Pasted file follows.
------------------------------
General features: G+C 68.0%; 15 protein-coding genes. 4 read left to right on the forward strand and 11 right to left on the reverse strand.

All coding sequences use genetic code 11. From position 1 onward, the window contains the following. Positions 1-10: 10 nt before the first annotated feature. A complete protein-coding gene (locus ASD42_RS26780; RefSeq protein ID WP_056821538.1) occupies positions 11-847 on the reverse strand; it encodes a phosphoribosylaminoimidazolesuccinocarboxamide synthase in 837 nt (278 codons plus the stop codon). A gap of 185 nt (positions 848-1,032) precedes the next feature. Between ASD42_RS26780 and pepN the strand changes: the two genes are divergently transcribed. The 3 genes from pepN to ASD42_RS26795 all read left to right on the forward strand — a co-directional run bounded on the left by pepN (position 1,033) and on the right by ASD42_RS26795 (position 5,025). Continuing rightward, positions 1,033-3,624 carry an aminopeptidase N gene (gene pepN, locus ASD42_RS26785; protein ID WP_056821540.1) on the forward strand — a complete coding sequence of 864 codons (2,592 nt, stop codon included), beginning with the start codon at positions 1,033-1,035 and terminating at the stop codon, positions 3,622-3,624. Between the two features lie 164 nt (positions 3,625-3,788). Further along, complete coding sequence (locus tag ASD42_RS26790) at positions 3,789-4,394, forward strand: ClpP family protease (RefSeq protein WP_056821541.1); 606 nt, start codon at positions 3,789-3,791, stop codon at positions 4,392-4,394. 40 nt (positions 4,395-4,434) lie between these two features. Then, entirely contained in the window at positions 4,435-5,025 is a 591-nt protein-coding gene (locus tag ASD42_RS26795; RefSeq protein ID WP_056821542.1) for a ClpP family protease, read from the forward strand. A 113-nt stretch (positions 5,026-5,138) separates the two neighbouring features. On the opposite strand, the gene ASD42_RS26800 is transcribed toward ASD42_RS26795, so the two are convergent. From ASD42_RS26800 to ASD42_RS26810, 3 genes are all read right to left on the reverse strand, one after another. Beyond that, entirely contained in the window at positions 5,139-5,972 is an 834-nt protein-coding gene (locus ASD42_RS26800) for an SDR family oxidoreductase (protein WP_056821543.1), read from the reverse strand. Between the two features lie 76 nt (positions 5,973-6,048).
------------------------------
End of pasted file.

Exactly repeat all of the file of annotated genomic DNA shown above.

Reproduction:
General features: G+C 68.0%; 15 protein-coding genes. 4 read left to right on the forward strand and 11 right to left on the reverse strand.

All coding sequences use genetic code 11. From position 1 onward, the window contains the following. Positions 1-10: 10 nt before the first annotated feature. A complete protein-coding gene (locus ASD42_RS26780; RefSeq protein ID WP_056821538.1) occupies positions 11-847 on the reverse strand; it encodes a phosphoribosylaminoimidazolesuccinocarboxamide synthase in 837 nt (278 codons plus the stop codon). A gap of 185 nt (positions 848-1,032) precedes the next feature. Between ASD42_RS26780 and pepN the strand changes: the two genes are divergently transcribed. The 3 genes from pepN to ASD42_RS26795 all read left to right on the forward strand — a co-directional run bounded on the left by pepN (position 1,033) and on the right by ASD42_RS26795 (position 5,025). Continuing rightward, positions 1,033-3,624 carry an aminopeptidase N gene (gene pepN, locus ASD42_RS26785; protein ID WP_056821540.1) on the forward strand — a complete coding sequence of 864 codons (2,592 nt, stop codon included), beginning with the start codon at positions 1,033-1,035 and terminating at the stop codon, positions 3,622-3,624. Between the two features lie 164 nt (positions 3,625-3,788). Further along, complete coding sequence (locus tag ASD42_RS26790) at positions 3,789-4,394, forward strand: ClpP family protease (RefSeq protein WP_056821541.1); 606 nt, start codon at positions 3,789-3,791, stop codon at positions 4,392-4,394. 40 nt (positions 4,395-4,434) lie between these two features. Then, entirely contained in the window at positions 4,435-5,025 is a 591-nt protein-coding gene (locus tag ASD42_RS26795; RefSeq protein ID WP_056821542.1) for a ClpP family protease, read from the forward strand. A 113-nt stretch (positions 5,026-5,138) separates the two neighbouring features. On the opposite strand, the gene ASD42_RS26800 is transcribed toward ASD42_RS26795, so the two are convergent. From ASD42_RS26800 to ASD42_RS26810, 3 genes are all read right to left on the reverse strand, one after another. Beyond that, entirely contained in the window at positions 5,139-5,972 is an 834-nt protein-coding gene (locus ASD42_RS26800) for an SDR family oxidoreductase (protein WP_056821543.1), read from the reverse strand. Between the two features lie 76 nt (positions 5,973-6,048).